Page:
In the late afternoon, I made my way to a local Episcopal church. I sometimes stop at their small chapel for the mid-week service. This Eucharistic service is quiet and unobtrusive. Over the last few months, attendance here has been the only thread I’ve maintained with traditional church practices.
Arriving at the chapel, I discovered that the service would commemorate second century Christian martyrs from Lyon: Blandina and her companions. I checked the prayer book to find a clue about this woman and found none. While I am usually a storehouse of irrelevant information about the history of Christian worship and pious observances, Blandina is one who simply escaped me.
As I learned from the homily and then from further reading online, Blandina was a slave who was killed in the Amphitheatre of the Three Gauls during the reign of Marcus Aurileus. What is known about her life and death has been taken from a letter written by the Christians in Lyon sent to their compatriots in Asia Minor. As with many of the stories of early martyrs, Blandina’s death is well beyond the pallor of today’s horror movies. Suffice is to say that after a week or so of trying to kill Blandina in ways that are well beyond my imagination, she finally met her Maker as the last of her companions to survive the tortures of what was surely a horrific public display.
Fittingly, the gospel passage for the day was taken from the account attributed to Mark: “Those who want to save their life will lose and those who lose their life … will save it.”
Sitting in the very last row of the chapel, I watched as the priest (a woman) reflected on the readings in this small gathering of women who were probably her mother’s age. (I was the only man present.) In this setting, I could not help but think of how the societal and cultural expectations placed on women have not substantially changed in the world since the time of Blandina. The role of women is one of losing their lives. The women at this service would have sacrificed their lives for the husband’s careers, for the success of their children, and for the stability of their church and community. Now, as elder women, they gather under the care of a younger woman and have an opportunity to find life given back to them.
At the conclusion of the service, as we stood around the communion table, these elder women shared how much the reflections of the woman-priest meant to them. One commented about not only learning new things but also having her heart touched in a deep way.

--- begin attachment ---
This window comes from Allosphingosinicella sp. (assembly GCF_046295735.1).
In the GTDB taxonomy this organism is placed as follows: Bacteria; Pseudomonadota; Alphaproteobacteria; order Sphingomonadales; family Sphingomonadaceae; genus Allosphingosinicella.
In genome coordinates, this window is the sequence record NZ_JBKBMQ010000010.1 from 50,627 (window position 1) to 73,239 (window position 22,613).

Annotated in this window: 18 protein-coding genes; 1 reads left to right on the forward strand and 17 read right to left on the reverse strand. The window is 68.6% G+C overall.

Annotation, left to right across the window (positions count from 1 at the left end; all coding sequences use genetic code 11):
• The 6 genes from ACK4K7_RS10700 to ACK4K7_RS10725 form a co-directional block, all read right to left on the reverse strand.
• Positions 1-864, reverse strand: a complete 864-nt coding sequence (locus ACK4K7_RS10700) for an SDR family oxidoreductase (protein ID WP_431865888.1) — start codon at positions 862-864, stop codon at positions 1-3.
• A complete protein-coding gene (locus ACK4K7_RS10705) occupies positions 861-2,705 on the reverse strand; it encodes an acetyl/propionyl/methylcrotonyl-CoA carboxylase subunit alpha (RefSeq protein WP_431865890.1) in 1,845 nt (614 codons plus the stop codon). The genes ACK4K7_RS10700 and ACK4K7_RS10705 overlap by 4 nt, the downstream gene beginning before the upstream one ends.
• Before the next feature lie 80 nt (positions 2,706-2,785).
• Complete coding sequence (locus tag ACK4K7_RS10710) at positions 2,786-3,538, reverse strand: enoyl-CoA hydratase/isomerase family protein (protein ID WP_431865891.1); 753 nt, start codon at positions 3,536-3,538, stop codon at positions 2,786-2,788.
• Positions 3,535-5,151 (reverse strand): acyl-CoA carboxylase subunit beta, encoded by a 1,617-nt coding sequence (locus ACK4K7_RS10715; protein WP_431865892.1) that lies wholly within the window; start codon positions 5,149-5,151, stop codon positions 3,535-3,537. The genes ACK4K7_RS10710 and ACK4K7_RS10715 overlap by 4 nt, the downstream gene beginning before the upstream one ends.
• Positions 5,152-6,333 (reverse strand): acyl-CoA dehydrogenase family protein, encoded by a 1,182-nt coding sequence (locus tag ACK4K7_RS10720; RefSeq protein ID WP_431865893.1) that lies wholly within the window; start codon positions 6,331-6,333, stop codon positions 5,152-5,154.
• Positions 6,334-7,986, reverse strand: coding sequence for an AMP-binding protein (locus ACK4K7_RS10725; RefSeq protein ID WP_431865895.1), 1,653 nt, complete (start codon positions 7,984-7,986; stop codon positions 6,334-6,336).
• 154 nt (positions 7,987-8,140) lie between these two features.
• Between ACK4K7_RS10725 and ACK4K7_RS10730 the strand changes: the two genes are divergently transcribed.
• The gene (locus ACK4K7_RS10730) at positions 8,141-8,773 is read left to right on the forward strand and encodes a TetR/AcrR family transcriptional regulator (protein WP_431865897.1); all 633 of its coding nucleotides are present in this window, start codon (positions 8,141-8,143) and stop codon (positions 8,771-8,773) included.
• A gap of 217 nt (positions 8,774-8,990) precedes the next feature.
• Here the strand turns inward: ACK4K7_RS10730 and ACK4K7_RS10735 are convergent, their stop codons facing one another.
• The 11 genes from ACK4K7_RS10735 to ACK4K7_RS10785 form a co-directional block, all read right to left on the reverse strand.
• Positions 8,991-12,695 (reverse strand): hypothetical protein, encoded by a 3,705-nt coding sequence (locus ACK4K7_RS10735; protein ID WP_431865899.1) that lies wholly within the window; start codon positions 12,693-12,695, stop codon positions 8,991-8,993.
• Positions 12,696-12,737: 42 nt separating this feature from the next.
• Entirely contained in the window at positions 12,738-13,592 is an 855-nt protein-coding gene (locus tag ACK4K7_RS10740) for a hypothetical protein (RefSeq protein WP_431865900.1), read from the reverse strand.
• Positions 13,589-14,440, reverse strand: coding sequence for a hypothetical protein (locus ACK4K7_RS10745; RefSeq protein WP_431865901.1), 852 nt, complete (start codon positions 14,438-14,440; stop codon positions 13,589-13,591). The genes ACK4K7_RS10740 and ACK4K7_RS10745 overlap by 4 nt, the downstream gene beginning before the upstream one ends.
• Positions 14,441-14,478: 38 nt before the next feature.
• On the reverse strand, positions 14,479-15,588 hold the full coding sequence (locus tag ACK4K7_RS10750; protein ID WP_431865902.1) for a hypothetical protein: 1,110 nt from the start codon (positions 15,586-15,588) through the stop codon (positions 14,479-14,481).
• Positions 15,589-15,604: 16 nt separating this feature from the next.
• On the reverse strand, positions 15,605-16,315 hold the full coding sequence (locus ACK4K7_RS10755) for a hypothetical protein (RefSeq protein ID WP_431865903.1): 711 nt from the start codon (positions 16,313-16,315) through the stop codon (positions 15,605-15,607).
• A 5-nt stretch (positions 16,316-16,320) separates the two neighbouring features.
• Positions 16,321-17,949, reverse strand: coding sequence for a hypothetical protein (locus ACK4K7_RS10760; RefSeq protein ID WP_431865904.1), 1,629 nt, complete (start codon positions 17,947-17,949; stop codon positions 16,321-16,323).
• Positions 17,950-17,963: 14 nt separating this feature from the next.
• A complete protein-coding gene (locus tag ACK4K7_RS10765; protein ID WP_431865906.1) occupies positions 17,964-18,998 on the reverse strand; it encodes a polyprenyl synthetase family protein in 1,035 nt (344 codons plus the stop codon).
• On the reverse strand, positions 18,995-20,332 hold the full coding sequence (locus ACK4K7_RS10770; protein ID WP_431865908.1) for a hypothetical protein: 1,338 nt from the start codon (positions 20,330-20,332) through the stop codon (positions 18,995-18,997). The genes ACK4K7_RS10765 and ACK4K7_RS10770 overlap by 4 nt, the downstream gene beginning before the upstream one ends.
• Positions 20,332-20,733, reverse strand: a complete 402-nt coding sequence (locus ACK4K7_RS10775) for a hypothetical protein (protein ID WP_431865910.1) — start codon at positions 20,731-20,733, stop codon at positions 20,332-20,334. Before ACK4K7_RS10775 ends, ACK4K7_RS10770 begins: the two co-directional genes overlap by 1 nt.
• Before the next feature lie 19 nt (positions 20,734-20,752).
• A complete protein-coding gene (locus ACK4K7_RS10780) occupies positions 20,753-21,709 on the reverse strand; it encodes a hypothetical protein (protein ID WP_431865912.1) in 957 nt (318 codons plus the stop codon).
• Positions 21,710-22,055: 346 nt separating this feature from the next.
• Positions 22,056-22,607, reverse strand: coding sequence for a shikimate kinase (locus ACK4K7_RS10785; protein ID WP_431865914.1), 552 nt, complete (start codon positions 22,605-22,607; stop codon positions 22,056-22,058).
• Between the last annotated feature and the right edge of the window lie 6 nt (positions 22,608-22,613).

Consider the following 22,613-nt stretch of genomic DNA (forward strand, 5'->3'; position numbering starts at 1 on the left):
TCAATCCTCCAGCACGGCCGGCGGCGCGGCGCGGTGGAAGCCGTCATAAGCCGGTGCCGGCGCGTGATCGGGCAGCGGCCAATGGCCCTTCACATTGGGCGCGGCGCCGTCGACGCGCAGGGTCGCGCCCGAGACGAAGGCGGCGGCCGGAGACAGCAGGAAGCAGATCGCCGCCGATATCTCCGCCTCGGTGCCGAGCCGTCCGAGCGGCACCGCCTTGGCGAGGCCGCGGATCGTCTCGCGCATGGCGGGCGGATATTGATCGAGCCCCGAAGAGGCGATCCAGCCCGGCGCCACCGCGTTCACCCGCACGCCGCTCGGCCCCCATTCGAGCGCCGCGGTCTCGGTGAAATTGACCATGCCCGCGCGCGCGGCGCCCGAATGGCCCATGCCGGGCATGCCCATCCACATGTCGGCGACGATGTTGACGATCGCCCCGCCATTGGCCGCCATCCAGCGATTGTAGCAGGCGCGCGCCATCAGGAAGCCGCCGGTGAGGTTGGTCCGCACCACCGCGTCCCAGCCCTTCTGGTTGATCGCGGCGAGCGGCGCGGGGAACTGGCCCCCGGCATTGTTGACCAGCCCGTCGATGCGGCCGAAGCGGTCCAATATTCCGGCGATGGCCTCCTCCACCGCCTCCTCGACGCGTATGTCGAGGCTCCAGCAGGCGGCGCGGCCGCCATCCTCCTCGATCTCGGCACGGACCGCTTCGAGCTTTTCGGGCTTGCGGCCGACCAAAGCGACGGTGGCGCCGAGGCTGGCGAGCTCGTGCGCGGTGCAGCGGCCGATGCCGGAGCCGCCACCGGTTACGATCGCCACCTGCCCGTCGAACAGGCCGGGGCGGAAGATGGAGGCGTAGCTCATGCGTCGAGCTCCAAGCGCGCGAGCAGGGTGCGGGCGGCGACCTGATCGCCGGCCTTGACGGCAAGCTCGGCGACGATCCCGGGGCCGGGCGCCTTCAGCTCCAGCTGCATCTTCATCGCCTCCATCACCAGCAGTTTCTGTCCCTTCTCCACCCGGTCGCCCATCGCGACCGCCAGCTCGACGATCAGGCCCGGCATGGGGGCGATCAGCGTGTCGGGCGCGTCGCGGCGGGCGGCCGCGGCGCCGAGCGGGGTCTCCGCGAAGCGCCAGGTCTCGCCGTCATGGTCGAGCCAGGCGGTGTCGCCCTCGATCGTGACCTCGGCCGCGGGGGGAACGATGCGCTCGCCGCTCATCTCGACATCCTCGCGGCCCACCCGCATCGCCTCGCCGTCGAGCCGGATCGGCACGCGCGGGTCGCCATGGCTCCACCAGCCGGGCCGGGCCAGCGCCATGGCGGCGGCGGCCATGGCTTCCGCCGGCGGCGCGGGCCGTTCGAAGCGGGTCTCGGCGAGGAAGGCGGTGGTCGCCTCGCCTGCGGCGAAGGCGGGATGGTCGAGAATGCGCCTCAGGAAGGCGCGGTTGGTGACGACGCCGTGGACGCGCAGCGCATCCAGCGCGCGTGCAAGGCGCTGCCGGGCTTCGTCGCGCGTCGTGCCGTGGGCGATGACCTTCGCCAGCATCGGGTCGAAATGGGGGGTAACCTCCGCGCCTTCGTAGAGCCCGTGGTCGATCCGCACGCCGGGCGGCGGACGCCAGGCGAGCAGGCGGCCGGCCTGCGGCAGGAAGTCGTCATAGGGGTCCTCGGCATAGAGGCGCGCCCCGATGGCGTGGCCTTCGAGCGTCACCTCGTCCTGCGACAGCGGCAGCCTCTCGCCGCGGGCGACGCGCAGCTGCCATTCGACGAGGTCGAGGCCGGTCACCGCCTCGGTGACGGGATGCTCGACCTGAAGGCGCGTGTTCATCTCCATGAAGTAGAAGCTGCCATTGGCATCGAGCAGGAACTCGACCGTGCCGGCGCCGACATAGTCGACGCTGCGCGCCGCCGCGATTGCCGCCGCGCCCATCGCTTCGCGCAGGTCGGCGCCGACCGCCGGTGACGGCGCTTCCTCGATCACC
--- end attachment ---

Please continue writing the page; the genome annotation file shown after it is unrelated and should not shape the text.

Over decades of life, these women lost their lives in giving of self for others. There was no spectacle for others to observe as in the case of Blandina and her companions. Instead, these companions who found something which touched their hearts by commemorating Blandina and her companions. Bringing the cycle full-round, a younger woman gives of her life for them.
While a feministic deconstruction of the cultural role of women would be more than obvious, the more subtle observation I want to make is that these faithful, life-giving women are truly fortunate: they have come to a place in life in where they are able to receive the gift of life in a renewing way from another woman. They gave their life to others and now find new life for themselves.
Indeed, this is a blessing for them. They are moving into their later years discovering a greater depth in life. But what can we learn from these companions who gathered in the side chapel of a suburban church? Can we, like them, lay down our lives so that others can live? What does this mean in a culture built on values of individual gain? Is this merely some remnant of fading gender-roles or, from within culturally imposed gender roles, did these women find something beautiful for their lives? In leaving the chapel I understood that I was inspirited by the witness of these elder women who seem to have found fullness of life in the giving.
© 2010, emerging by Lou Kavar, Ph.D.. All rights reserved.